ROBERT HARKINS J.D.
Sophist: teacher of philosophy and rhetoric moral skepticism and specious reasoning. A person who reasons with clever but fallacious arguments.
I begin with a few first principles of judicial construction.
The Supreme Court, in deciding whether a law is constitutional, accords deference to Congress. Deference however may not corrupt its obligation to determine whether or not the law is constitutional. The Supreme Court is not a legislative body. Its justices may not legislate from the bench. They must instead look to the Constitution, case law, to the intention of House, Senate, and in a ministerial sense the president.
Supreme Court justices may not rewrite a law so as to make it constitutional. The judicial rewriting of a law passed by Congress separates the democratic and legislative process from the people. The people by their vote may throw out a faithless congress or president. Supreme Court Justices once elected function beyond the democratic process and are not subject to the approval or displeasure of an electorate. The Supreme Court has taken full advantage of its immunity to the will of the people.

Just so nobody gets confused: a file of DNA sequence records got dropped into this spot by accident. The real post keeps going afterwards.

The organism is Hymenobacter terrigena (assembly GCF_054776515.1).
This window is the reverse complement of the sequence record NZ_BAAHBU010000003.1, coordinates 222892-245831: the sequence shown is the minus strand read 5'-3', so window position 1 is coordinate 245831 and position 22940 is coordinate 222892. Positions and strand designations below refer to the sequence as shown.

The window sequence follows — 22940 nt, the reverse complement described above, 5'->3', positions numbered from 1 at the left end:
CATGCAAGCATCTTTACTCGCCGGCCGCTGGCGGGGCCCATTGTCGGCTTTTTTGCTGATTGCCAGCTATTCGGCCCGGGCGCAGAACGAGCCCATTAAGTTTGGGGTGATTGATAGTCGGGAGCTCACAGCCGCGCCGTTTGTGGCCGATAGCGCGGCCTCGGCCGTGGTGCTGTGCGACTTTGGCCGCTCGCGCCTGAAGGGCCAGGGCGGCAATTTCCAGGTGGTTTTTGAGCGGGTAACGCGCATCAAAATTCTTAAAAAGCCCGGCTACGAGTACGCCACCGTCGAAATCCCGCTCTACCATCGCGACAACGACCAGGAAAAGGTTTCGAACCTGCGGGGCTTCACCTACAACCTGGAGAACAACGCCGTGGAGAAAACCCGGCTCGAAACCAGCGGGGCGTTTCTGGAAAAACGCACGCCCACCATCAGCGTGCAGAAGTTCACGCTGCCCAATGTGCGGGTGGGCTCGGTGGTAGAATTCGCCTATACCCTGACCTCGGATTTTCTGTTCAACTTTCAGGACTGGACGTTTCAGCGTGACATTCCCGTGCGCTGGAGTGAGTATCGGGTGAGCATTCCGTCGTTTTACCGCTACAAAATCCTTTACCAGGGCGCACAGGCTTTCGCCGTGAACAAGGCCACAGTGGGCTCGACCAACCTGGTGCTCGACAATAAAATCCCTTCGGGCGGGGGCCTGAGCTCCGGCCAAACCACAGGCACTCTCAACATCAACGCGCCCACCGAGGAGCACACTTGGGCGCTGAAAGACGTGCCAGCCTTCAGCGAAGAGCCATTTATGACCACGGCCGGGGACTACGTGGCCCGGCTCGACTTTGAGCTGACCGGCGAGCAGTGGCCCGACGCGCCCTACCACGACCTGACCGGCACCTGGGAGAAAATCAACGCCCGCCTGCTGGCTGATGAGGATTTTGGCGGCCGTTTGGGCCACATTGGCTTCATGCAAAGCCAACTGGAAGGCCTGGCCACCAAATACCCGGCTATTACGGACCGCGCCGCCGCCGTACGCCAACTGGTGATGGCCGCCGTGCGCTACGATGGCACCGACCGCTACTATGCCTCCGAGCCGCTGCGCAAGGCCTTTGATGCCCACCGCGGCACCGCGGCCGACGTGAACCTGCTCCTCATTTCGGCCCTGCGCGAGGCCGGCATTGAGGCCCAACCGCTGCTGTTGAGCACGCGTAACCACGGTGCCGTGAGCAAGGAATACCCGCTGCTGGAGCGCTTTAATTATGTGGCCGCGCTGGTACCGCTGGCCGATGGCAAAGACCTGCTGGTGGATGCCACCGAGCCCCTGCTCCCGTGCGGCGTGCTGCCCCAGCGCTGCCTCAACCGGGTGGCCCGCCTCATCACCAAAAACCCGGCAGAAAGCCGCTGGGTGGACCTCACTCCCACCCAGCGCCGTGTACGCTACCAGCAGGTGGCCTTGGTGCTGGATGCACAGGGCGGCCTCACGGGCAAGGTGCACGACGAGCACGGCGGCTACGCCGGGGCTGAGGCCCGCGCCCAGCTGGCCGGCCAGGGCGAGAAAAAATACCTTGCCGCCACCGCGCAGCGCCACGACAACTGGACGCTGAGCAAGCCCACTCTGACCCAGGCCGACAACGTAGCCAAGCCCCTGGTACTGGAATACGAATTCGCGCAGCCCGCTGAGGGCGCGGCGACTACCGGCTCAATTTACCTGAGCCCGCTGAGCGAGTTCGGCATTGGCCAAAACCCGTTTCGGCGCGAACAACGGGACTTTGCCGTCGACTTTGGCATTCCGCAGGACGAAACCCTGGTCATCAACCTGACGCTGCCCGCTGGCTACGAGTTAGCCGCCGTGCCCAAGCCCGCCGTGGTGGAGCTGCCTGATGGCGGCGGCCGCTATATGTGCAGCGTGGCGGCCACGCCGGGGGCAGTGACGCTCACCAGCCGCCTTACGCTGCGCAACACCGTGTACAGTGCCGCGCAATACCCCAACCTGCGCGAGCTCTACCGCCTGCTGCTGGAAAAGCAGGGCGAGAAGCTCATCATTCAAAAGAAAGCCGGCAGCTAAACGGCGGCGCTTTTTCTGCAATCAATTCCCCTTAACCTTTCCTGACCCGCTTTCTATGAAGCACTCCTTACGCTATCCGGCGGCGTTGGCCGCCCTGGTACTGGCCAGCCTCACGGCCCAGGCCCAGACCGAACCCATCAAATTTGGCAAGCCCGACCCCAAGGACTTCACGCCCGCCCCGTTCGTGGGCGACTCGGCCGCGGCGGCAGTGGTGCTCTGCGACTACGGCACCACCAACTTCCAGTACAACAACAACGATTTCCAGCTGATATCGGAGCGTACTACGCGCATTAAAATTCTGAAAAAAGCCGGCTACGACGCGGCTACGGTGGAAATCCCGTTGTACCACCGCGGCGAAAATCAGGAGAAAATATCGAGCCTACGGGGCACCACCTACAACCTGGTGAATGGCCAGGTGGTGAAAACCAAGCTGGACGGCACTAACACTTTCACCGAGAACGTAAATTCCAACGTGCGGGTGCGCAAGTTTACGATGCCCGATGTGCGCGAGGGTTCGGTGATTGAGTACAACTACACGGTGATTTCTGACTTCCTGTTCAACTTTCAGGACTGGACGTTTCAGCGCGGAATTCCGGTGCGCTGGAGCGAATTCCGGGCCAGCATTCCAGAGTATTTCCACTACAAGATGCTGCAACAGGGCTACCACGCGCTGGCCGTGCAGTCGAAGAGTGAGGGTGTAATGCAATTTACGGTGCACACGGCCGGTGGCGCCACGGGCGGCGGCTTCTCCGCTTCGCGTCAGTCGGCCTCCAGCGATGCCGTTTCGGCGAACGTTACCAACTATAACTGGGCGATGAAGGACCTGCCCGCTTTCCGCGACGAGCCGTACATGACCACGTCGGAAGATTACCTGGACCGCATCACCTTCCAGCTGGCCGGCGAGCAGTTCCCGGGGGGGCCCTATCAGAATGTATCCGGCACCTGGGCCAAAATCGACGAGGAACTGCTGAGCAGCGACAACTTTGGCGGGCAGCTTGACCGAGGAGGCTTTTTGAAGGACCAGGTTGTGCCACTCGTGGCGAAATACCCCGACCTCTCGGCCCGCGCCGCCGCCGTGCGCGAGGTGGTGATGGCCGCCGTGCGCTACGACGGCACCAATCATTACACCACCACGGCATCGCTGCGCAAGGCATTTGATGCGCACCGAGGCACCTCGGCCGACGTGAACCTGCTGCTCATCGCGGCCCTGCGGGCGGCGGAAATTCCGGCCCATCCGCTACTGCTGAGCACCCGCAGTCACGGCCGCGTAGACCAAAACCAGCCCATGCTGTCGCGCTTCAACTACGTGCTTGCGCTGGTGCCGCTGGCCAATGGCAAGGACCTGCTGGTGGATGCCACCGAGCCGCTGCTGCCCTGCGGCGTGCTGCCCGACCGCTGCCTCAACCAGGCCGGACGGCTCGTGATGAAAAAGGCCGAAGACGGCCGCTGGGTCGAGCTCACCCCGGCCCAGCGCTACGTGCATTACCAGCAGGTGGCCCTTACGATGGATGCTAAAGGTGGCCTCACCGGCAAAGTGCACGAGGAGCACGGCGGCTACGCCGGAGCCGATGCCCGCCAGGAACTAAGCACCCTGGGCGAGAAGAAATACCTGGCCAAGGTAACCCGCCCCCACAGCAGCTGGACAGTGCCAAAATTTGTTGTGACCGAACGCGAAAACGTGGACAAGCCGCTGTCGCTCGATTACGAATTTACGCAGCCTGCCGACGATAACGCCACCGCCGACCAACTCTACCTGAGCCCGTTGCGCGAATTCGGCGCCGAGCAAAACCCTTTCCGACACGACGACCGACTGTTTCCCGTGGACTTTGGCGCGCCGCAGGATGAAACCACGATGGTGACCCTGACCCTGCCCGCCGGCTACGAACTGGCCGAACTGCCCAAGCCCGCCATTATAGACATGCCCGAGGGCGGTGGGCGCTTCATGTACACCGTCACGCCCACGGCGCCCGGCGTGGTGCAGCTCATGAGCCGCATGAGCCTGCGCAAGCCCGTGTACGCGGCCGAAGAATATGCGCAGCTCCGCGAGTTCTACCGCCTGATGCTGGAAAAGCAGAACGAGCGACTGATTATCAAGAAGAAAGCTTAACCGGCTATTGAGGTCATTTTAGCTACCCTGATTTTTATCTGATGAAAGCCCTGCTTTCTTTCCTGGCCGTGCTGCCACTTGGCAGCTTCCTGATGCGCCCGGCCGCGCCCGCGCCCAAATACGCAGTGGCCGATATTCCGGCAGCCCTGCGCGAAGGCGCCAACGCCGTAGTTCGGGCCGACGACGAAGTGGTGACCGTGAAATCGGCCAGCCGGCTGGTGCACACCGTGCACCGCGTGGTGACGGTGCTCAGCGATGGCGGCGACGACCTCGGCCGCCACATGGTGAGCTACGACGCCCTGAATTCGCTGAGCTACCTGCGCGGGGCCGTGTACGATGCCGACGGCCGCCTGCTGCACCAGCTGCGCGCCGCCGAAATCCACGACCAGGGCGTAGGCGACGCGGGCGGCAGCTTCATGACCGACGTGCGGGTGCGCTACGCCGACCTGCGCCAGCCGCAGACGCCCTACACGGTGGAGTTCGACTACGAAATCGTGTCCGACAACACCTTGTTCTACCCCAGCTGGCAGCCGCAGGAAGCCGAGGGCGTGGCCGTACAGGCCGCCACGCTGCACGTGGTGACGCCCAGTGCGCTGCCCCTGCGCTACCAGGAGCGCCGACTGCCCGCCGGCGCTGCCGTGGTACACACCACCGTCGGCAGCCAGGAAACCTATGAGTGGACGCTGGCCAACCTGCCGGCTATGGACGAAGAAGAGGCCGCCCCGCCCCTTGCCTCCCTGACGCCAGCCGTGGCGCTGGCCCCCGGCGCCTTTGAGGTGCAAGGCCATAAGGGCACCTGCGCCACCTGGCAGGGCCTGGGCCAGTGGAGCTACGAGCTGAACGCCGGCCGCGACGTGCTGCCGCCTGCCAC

Supreme Court Justices may not pollute their judicial oath by construing a law or ruling upon a case so that it conforms to their ideological worldview. Nevertheless, the judicial imposition of personal ideological visions is now part of Supreme Court practice. One need only look to the spectacle of judicial confirmation to understand that ideology is the gold standard. It is no coincidence that a leftist president submitted the nominations of judicial leftists Justices Sotomayor and Kagan or that during the confirmation process questions puerile and obtuse were used to masque their constitutional heresies. Since Earl Warren, the Supreme Court has become more an instrument of mass ideological manipulation than the standard bearer of constitutional government.